27 Outs Baseball Network

Bill Valentine: KING of BASEBALL

Bill Valentine is the King of Baseball. In Little Rock, Arkansas this has been a known fact for years, but Minor League Baseball actually awarded him with the King of Baseball title on December 8, 2014 at baseball’s annual Winter Meetings.

Bill Valentine’s rich baseball history slates him as one of the few qualified to remind us of the line from the baseball cult classic The Sandlot, “Heroes get remembered, but legends never die.” For those of us who know him the legacy Valentine has left on the game and in our hearts will live forever. He is a legend in Arkansas baseball folklore that will never die.

Childhood

Bill grew up on 11th street, just blocks from Arkansas Traveler’s Field. As a kid, he worked there sorting soda bottles, shagging foul balls, and collecting seat cushions after games.

1951

Bill became baseball’s youngest Professional Umpire when he signed with the Ohio-Indiana League at age 18.

1963 – 1968Bill Valentine Youngest Umpire

Bill promoted to the American League where he was known as a feisty, colorful ump that made the right calls.

1968

In one of the first of many monumental 14th Amendment cases in baseball history, on September 16, 1968, Bill Valentine and Al Sereno were fired by American League President Joe Cronin when he learned they were organizing a union for extremely underpaid pro umpires. In defense of his violation of their constitutional right to organize labor, Cronin insisted, “They’re just bad umpires, that’s all”. He claimed no knowledge of the labor movement.   American League Mangers defended Valentine and Sereno, insisting they were both in better half of umpires in the league. Ultimately, years later, the courts ruled in favor of Valentine and Sereno, but Valentine would never umpire again.

1969-1975

Bill returned to Arkansas where he worked as a radio broadcaster and announcer for the Arkansas Travelers.

1976:

Bill Valentine became the General Manager of the Arkansas Travelers. He would oversee the Travelers operation for the next 33 years.   He increased yearly attendance from 67,000 in 1975 to 223,000 in 1980. Again his colorful management and personable nature contributed to his success.

This is where Bill Valentine’s story becomes personal for me because I was one of those one-quarter-million in attendance in 1980. All the kids in Little Rock knew Bill for his kindness. More often than we paid, Bill gave us free tickets. Kids came to Ray Winder field in droves. Bill’s theory, parents will come with their kids, buy tickets, a hot dog, maybe a beer, and the club could make a little money. Bill also considered the latch-key kids like myself, the ones who might have been out doing something ‘not so positive’ if they weren’t at the ball field. While I believe it was nothing more than his sincere kindness, it was also a wise business tactic. He fostered a love for the game in the next generation. Those of us who aren’t in prison (I suspect the vast majority) and maybe even some of us who are, have a special place for Bill Valentine in our hearts.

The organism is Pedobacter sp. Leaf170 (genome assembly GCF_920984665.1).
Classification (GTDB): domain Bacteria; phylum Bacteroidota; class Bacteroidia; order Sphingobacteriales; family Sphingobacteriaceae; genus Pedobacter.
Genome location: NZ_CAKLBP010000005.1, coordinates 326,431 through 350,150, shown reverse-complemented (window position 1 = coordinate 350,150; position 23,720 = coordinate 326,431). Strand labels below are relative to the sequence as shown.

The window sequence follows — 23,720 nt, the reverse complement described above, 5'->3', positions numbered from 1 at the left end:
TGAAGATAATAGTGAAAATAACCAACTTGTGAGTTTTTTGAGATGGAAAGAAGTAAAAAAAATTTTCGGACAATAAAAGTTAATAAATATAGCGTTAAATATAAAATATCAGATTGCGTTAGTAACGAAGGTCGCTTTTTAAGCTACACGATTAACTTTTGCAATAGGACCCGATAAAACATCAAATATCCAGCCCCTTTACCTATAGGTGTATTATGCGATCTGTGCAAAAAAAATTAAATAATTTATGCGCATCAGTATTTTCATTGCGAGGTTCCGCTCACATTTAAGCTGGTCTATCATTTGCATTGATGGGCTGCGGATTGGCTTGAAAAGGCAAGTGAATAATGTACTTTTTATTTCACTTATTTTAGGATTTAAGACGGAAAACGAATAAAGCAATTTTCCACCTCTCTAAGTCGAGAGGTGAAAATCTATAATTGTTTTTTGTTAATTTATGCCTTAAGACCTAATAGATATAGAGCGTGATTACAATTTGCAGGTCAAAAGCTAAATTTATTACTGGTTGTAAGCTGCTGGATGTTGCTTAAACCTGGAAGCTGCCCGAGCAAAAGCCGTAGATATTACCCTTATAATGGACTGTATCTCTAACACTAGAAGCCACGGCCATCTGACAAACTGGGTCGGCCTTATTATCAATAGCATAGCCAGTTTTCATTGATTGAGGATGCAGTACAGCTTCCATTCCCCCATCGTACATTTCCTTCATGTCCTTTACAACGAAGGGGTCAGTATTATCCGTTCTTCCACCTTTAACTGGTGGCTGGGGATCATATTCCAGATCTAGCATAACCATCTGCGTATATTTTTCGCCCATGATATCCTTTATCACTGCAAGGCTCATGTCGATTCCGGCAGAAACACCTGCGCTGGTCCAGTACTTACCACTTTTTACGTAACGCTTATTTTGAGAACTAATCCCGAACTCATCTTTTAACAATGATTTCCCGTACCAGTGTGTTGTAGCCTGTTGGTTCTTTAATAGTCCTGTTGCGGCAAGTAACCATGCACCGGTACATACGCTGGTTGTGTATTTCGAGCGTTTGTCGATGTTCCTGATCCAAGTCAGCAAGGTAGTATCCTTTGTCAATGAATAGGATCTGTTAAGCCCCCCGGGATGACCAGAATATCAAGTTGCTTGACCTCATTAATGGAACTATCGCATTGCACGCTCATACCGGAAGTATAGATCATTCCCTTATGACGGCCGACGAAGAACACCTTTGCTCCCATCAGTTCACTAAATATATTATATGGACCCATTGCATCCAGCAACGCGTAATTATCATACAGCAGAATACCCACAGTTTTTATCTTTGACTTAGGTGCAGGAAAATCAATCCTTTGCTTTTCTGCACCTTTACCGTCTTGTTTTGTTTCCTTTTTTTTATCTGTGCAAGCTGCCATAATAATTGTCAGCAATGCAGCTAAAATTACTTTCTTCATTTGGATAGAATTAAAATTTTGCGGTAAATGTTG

2007-2009

Bill was the Chief Executive Officer of the Arkansas Travelers before he retired.

He was a pioneer of the promotions and showmanship that we now see before, after, and between innings at Minor League Baseball games. His coined slogan, “The Greatest Show on Dirt” can still be seen on vintage Arkansas Travelers t-shirts all over Little Rock. Bill has been the recipient of many awards including his induction into the Arkansas Sports Hall of Fame and the Texas League Hall of Fame.

About a month prior to the announcement, I wrote Bill Valentine a letter. I didn’t mention in the letter that I write baseball; the letter was personal. I recognized him for his kindness; told him that I didn’t understand it so much when I was a child, but I now see the sacrifices he and his family must have made to be what he was to baseball in Little Rock at a time when the atmosphere and money was a lot different than it is today. I told him that I now take my children to Travelers’ games and reminisce on the memories he helped create…and I thanked him.

Bill responded  with his phone number and an invitation to visit him at his home.

At 18 or 81, after all the awards, the showmanship, and the free tickets, that’s still the man Bill Valentine is and that’s why, in Little Rock, we have known all along that he is the King of Baseball. We are thankful MiLB finally decided to award him with the crown.

Thank you again Mr. Valentine, you are a living legend, not only in baseball, but also for our community.

For more by Chris Phillips click here or follow on Twitter @HardballFarm

2 Comments

  1. Pingback: An Umpire’s Valentine | The Baseball Bloggess

  2. Pete Garris

    May 17, 2016 at 12:42 pm

    I was very sorry to hear of Bill’s passing because I had the utmost respect for his love of the game of baseball, which equals mine. I am 69 years old and I have played, taught,listened and watched the game since I was 6 years old. I knew his wife Nena very well, but never had the opportunity to meet Bill in person and I deeply regret that because I know we would have been great friends and could have talked baseball for hours at a time. Bill, the game of baseball will miss you and so will all the people you have touched with your knowledge of the game.

Leave a Reply

Your email address will not be published. Required fields are marked *

Pinterest
Email